Chapter

Civility, respect, care and justice: the ‘comfort of strangers’?

Marian Barnes

in Care in everyday life

Published by Policy Press

Published in print June 2012 | ISBN: 9781847428233
Published online January 2013 | e-ISBN: 9781447307686 | DOI: http://dx.doi.org/10.1332/policypress/9781847428233.003.0006
Civility, respect, care and justice: the ‘comfort of strangers’?

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Many of our day to day interactions are with ‘strangers’. Indeed for some isolated older people, interactions with strangers comprise the majority of their human contact. The conversations they have on buses, in shops, in the park may be the only conversation they have in a day. The way they are treated at the doctors surgery or when they pay a bill at the bank can make an important impact on their well-being. The concept of ‘respect’ has been invoked in the context of policies intended to counteract the perceived incivility of public behaviour – particularly amongst young people. A related concept – ‘recognition’, has been advanced as necessary to a full understanding of social justice. At both individual and collective level people need to experience positive recognition to feel that they are being properly and justly treated. This chapter considers a way of understanding the significance of stranger relationships through care ethics. As well as apparently casual face to face interactions with strangers, the chapter also discusses treatment of refugees and those with mental illness. It also reflects on interactions with unknown others through ICT in order to consider to relevance of care to distant as well as intimate relationships.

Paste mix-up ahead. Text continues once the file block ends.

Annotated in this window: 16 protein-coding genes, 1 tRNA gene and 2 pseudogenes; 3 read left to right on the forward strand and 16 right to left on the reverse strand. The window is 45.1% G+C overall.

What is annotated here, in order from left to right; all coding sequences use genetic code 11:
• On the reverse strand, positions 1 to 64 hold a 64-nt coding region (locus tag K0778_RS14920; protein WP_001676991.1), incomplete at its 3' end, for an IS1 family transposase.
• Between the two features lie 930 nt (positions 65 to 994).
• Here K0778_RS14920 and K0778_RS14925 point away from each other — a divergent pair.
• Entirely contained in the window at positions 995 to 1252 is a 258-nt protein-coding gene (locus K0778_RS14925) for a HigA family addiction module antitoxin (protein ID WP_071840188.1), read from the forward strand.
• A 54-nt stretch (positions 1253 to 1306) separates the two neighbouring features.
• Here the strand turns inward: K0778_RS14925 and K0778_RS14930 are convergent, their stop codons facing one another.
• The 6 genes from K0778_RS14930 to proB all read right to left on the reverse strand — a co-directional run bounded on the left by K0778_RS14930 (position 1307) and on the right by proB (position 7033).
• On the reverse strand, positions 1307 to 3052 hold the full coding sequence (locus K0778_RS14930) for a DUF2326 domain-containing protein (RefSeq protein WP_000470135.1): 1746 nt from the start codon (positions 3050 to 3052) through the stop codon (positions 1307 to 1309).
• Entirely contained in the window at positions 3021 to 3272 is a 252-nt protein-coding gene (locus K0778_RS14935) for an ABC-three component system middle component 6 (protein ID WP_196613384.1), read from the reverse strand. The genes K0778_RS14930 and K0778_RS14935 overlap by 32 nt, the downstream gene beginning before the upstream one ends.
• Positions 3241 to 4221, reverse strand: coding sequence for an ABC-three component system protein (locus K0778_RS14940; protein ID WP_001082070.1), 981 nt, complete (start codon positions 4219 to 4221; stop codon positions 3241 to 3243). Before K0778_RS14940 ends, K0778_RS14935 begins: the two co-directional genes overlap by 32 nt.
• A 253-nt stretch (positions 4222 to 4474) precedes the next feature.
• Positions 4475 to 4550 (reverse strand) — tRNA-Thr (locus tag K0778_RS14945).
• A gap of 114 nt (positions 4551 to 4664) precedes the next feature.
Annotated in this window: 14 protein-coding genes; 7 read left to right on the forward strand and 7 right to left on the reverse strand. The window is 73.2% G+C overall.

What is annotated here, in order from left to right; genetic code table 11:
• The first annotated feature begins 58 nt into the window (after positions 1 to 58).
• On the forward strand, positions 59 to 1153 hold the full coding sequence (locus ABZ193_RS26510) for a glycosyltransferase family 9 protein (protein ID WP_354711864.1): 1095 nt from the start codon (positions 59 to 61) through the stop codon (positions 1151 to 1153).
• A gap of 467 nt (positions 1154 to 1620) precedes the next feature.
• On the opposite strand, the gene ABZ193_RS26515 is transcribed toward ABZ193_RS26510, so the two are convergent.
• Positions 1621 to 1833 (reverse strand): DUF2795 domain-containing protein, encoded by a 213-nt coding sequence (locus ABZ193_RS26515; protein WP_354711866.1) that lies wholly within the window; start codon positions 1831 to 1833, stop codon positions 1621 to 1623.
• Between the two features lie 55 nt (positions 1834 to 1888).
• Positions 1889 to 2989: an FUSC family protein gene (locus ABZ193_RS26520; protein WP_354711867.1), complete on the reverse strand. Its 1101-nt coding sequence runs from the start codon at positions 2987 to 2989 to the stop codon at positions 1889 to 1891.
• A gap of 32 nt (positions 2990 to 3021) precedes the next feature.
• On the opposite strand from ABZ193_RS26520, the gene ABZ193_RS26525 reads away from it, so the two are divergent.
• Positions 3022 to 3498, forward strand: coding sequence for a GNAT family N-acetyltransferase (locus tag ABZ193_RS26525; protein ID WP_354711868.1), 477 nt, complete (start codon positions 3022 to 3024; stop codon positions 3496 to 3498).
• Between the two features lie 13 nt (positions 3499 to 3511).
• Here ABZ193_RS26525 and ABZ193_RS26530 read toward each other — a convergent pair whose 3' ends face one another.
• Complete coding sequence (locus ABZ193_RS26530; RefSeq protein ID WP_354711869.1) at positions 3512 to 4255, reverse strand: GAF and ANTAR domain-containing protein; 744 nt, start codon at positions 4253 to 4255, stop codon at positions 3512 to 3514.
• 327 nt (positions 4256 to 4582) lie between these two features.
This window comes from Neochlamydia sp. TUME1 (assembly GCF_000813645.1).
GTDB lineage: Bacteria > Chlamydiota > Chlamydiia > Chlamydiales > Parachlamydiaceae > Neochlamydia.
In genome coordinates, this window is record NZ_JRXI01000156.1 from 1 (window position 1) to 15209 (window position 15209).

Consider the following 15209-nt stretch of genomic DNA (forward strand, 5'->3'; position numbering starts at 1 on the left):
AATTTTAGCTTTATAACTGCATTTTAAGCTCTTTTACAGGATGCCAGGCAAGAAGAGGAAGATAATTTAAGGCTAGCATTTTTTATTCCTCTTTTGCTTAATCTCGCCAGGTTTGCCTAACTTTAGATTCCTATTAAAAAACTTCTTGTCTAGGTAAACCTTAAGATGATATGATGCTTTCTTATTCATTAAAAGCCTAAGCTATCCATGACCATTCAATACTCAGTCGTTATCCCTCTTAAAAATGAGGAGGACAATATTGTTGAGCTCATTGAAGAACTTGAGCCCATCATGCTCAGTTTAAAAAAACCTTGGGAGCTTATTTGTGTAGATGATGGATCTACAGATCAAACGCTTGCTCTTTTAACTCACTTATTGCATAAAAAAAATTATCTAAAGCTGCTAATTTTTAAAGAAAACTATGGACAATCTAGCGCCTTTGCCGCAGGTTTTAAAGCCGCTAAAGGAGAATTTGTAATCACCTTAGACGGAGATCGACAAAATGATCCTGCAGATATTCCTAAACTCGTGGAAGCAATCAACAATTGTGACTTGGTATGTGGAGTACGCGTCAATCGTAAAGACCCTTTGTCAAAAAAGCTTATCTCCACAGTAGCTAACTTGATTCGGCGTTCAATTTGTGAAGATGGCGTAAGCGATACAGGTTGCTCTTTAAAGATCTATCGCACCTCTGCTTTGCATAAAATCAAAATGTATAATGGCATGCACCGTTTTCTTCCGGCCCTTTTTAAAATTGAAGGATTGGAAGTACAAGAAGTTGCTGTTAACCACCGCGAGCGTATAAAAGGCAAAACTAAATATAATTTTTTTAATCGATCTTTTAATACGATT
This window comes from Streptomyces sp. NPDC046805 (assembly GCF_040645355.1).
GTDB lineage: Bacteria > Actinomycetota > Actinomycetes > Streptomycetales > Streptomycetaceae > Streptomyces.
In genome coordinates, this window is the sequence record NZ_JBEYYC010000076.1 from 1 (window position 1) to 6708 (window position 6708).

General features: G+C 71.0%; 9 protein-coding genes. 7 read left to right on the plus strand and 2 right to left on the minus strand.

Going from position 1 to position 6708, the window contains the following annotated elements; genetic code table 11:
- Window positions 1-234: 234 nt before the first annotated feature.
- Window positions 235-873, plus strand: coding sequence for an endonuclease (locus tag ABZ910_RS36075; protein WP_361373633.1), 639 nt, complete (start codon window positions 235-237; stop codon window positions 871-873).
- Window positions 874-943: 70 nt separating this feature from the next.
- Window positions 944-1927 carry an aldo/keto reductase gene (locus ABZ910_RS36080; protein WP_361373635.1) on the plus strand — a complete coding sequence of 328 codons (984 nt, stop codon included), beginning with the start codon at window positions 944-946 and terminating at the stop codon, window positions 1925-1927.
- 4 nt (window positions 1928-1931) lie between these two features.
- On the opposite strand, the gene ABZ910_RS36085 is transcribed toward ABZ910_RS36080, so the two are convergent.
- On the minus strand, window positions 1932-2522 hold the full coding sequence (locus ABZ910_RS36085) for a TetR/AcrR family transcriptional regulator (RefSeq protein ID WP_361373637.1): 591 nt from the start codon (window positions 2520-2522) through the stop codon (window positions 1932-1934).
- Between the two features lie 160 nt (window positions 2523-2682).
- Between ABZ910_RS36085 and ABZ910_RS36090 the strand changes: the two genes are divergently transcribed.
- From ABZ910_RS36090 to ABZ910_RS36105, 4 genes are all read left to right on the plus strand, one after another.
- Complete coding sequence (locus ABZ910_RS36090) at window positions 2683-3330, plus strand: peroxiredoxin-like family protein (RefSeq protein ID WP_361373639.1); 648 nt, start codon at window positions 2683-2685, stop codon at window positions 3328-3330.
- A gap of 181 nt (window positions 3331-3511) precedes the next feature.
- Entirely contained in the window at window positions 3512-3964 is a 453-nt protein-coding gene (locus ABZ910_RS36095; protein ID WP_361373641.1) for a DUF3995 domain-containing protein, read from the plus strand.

Keywords: Distant relationships; Global interdependencies; Refugees; International relations; Global care chain; Othering; Mental illness; Respect; Recognition; Online communities

Chapter.  8446 words. 

Subjects: Health, Illness, and Medicine

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